If you’re a parent of a teen, you know that late night snacks can become part of the evening routine. These 5 healthy late night snacks will help your teen stay on track with a healthy diet.
As the mom of teens (and now young adults), I know that snacks for teens can be a bone of contention. Nearly every night, my 18 year old son comes downstairs for a pre-bedtime snack. And if I’m to be honest, it’s not always a “healthy snack.”
The number one reason for late night snacking is hunger. You and I know that teenagers are growing at a rapid pace du to the growth spurt. And all this growth produces an uptick in appetite and more hunger.
The second reason is that teens may not be eating enough during the day. It’s not uncommon for teens to skip breakfast, light-load on lunch (especially girls), which can encourage hunger later in the day. And, hence, late night snacking.
Late night snacks may also be tied to a habit that has developed over time. For example, if your teen does homework in his room, taking a break may involve changing the scenery by coming downstairs to the kitchen, and grabbing something to eat. Over time, this can be the habit or routine.
Last, snacking at night can be due to boredom. Contrary to eating because one is hungry, eating out of boredom or emotions, also known as Eating in the Absence of Hunger, is associated with being disconnected to one’s appetite cues and overeating.
Snacking in the evening can have a few consequences. The most recognizable one is unwanted weight gain.
Eating late at night, and then going to bed, doesn’t give the body a chance to metabolize (or burn) the calories that were consumed. If the snacks contribute more energy than the body needs, over time, weight gain can happen.
Obviously, this can be a useful strategy for the skinny kid who needs to gain weight. But, also problematic someone who is in a healthy place.
Another consequence that I can see is the decline in the quality of the diet. This can happen when snack foods include sweets or treats which may add extra added sugar and fat to the overall diet.
So, what your teen chooses to snack on, and how much he eats, can make late night snacks problematic or a healthy addition to his diet.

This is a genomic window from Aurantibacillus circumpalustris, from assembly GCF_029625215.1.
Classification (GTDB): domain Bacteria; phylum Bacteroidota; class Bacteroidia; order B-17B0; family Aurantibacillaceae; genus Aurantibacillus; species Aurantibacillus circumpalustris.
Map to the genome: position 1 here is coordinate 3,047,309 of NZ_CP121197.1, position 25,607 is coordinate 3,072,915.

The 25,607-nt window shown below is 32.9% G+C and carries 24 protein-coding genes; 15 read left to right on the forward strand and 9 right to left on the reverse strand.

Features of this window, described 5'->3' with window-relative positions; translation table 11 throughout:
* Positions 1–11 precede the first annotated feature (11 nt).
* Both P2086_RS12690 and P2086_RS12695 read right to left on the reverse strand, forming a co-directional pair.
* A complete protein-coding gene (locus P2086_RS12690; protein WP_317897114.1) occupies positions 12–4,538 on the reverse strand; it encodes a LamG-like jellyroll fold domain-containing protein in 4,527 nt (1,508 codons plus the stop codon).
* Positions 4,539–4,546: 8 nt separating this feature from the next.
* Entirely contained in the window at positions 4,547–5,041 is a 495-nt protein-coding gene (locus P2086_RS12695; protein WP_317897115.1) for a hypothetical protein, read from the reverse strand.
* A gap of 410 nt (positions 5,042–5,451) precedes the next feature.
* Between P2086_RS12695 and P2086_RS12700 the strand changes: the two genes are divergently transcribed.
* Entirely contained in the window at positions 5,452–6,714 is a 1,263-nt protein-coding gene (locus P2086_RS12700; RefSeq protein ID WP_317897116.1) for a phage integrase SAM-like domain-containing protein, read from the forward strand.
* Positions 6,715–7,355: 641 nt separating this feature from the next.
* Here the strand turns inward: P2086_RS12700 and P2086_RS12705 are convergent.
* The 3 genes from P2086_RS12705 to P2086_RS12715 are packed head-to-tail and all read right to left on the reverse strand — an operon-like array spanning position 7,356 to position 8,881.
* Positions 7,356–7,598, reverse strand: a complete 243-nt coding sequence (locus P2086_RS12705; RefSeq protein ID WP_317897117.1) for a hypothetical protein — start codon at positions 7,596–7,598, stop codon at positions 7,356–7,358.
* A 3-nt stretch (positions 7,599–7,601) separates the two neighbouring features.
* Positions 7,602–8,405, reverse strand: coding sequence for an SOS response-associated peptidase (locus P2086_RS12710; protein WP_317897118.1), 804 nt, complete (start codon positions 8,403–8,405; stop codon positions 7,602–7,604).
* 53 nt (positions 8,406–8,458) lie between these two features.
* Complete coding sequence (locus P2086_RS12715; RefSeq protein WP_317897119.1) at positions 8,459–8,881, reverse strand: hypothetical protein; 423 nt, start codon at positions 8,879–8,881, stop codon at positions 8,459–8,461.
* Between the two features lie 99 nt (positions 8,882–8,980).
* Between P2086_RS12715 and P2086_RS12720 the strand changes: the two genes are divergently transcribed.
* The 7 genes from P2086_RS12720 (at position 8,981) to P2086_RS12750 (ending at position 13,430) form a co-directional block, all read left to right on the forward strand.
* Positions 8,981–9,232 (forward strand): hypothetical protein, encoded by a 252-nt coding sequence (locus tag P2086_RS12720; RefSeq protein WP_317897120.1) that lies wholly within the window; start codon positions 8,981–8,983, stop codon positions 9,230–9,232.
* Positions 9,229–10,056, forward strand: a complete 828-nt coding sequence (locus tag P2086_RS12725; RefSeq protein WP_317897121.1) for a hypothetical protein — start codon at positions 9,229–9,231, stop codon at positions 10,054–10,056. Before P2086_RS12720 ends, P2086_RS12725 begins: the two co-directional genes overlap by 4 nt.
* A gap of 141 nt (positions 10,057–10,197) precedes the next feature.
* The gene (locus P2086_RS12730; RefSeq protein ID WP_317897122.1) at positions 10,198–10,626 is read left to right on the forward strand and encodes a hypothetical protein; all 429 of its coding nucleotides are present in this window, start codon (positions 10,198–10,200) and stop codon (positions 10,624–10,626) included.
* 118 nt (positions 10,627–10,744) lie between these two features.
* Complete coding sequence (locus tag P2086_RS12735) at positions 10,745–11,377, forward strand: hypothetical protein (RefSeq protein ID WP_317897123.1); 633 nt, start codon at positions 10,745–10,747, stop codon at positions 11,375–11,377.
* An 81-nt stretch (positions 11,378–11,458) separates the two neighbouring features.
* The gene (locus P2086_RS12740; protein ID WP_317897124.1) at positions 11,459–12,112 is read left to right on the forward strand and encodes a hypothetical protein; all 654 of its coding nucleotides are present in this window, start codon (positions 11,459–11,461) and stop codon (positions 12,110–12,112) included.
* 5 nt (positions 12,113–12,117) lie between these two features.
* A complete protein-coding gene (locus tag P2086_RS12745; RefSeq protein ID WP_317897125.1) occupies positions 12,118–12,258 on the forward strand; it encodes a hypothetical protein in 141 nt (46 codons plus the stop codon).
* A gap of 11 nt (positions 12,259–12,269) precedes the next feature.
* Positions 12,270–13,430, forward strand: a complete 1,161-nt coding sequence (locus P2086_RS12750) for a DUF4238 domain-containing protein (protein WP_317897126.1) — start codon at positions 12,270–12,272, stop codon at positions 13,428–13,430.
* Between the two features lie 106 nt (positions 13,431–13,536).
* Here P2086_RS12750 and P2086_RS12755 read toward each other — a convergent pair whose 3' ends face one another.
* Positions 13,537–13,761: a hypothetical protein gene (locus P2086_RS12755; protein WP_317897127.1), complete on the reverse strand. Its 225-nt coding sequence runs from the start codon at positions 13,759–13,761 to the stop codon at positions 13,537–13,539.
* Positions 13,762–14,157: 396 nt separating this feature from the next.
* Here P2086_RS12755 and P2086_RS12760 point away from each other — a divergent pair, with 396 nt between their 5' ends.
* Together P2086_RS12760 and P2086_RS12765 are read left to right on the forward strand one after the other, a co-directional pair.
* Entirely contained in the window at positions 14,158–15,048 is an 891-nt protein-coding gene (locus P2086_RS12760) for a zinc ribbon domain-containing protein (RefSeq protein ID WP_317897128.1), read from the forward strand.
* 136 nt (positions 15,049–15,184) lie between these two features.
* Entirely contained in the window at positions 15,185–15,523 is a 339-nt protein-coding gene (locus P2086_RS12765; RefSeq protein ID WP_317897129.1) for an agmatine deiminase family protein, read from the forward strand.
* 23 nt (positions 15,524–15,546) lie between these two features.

There are several healthy snack foods when the late night munchies come calling. I’ve outlined some that I have around my house, but this is not a an exhaustive list. Use the following rules of thumb when deciding what to have on hand for your teen:
Here are my favorite snacks to have on hand:
Pop on the stovetop or in the microwave. A crunchy, salty and satisfying snack! Want to know what is the healthiest popcorn? I’ve reviewed 9 microwave popcorn brands to help you!
I like to munch on these myself in the evenings when I get a hankering to snack. All-fruit popsicles tend to be low in calories, sweet and slow to eat. Want to add them to your shopping list? I’ve reviewed the healthiest popsicles in the grocery store to guide your selection.
There’s nothing like a bowl of cereal before going to bed. You can count on it being nutritious as long as you target the low sugar versions. Here are 17 of the best cereals for kids (and there’s a list you can print).
Grapes, cherries and mango are all delicious snacks, especially when they’re frozen. I keep a stock of bagged frozen fruit from the grocery store in my freezer, or I’ve frozen trays of raspberries or green seedless grapes. They’re a great option for a healthy late night snack.
I know some teens want a flavorful drink, and are perfectly satisfied with sipping their snack. But opting for a sugary soda late at night isn’t a good idea. Instead, try making a healthier version of soda by mixing 100% fruit juice with sparkling water or club soda. I’ve got 5 homemade soda ideas to spark your creativity.
Check out my free list of 85 snacks for teens. Or read about healthy after-school snacks and get more inspiration and variety into your teen’s snacks!